Integrated Therapies and Lamb Stew

Many thanks to Jacob, for nominating me for the Kreativ Blogger Award. He’s the doctor affirming me (definitely not a doctor) on my first timid return to a few tiny bits of health writing since my cancer diagnosis, and I very much appreciate the respect he’s given me. The mention also significantly increased traffic to my fledgling site, and I’d like to pay it forward.

Which I will do, just as soon I can decide on which blogs to nominate.

In the meantime, a quick post that might be of interest to other cancer survivors, or, for that matter, anyone dealing with damaged mitochondria for any reason.

First, April in Edmonton tends to be chilly, dusty, and dogged with snow-mold-laden winds, and it is, for me, the worst month of the year. But despite that, and perhaps strangely, I love it here. It’s where I have lived my adult life of marriage and children, successes and failures. It has the best river valley, friends, restaurants, and arts scene. My husband and I take in plays and concerts and music festivals enough to bring joy to the sorest of hearts, which is supremely important to me right now in my continual quest for health and joy.

This morning, as I have done weekly over the past year, through snow, spring rain, summer warmth, crisp fall sunshine, snow yet again, and now those chilly spring winds, I trotted off yet again to see my acupuncturist/massage therapist. The endorphin-producing magic generated by combination therapy like this is quite something, really, almost enough to help me forget completely last night’s insecurities. And if, as I’ve also written a little about recently, healing depends as much on psychological state as it does on nutrition and the mitigation of toxic factors—if endorphins and the presence of joy instead of pain are essential ingredients to healing—then my addiction to this weekly appointment (and to our arts scene, for that matter), is a good thing.

My persistent craving for lamb stew is a good thing too, it turns out, I see now that I’ve finally gone to the trouble to check out exactly what it is I’m craving. Thanks to The Weston Price Foundation, I’ve learned that it is loaded with nutrients necessary for mitochondrial repair—the right fats, b vitamins, and carnitine. Carnitine, of note to vegetarians with mitochondrial damage, isn’t found in vegetable foods. And the gelatin present in the soups and stews I’ve been making is high in amino acids (glycine and proline) that reduce susceptibility to stress, improve sleep, fight tumors, and improve thyroid function, all of which are commonly desired goals among cancer survivors.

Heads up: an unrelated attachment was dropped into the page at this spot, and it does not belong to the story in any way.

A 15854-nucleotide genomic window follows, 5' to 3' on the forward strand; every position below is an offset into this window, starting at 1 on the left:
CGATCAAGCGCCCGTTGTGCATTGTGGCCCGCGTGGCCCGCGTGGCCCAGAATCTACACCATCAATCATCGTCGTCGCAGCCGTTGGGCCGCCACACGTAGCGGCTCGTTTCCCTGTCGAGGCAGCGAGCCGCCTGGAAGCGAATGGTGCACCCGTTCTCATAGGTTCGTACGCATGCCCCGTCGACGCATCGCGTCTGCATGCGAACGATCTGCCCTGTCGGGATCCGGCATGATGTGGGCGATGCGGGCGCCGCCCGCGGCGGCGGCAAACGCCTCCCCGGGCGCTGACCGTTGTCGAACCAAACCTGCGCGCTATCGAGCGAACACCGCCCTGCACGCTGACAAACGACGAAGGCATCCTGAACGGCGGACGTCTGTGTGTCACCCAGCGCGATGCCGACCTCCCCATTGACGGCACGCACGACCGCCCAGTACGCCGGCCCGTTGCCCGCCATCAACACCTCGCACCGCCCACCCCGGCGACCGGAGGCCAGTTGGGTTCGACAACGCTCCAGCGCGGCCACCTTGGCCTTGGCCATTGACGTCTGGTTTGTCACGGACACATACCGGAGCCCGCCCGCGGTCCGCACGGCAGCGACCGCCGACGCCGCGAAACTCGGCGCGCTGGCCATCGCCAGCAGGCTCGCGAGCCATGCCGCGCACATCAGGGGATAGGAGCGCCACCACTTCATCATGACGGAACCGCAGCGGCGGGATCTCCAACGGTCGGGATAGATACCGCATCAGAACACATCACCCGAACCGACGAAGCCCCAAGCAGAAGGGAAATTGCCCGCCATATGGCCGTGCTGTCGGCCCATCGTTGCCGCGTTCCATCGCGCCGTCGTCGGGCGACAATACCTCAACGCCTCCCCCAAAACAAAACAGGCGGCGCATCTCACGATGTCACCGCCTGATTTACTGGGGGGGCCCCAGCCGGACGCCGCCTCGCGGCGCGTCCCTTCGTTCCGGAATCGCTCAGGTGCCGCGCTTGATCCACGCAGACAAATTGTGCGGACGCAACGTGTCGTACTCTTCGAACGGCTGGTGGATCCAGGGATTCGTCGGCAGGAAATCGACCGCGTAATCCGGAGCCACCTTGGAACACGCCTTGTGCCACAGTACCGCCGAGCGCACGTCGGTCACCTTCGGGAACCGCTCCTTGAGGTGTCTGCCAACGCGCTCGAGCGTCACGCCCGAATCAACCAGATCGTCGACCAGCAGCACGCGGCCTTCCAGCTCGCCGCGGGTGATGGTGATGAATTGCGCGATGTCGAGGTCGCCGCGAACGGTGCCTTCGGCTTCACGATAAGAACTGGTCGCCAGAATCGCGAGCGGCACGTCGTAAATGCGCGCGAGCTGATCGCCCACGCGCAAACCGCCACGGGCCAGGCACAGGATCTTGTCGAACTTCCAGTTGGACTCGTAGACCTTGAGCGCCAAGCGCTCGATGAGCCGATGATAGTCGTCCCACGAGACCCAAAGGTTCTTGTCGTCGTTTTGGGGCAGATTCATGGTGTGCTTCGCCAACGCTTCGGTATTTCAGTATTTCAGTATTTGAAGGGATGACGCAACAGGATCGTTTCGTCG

I’ll keep chasing health and happiness, in another bowl of lamb stew, in writing, in a listening ear, being heard and understood and affirmed, and yes, in that weekly appointment at Integrated Therapies. Quality of life is everything.

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4 thoughts on “Integrated Therapies and Lamb Stew

  1. Great post. I’m a sucker for lamb stew…must be the Irish in me.

    Just to make sure I’m not deceiving anyone, I’m not a full-blown doctor yet, but a good chunk of the way through my training. Part of me wishes I were finished and out there practicing already; another part of me relishes the opportunity to indulge so fully in all of this learning with only a portion of the stress and responsibility I will eventually shoulder.

    Those amino acids are fascinating things. The smallest change can make the biggest difference. In the gene that gets transcribed to produce hemoglobin (which is a chain of 574 amino acids), one small change causes sickle-cell disease…replacing one glutamic acid with a valine. One out of 574 amino acids, and all of the sudden your red blood cells don’t bind to oxygen like they’re supposed to and your whole body deals with the consequences.

    • Full-blown graduated is over-rated. 🙂 It’s not like you’re treating me anyhow; it’s the respect of a medically-oriented mind I appreciated; you’ll no doubt teach me a few things!

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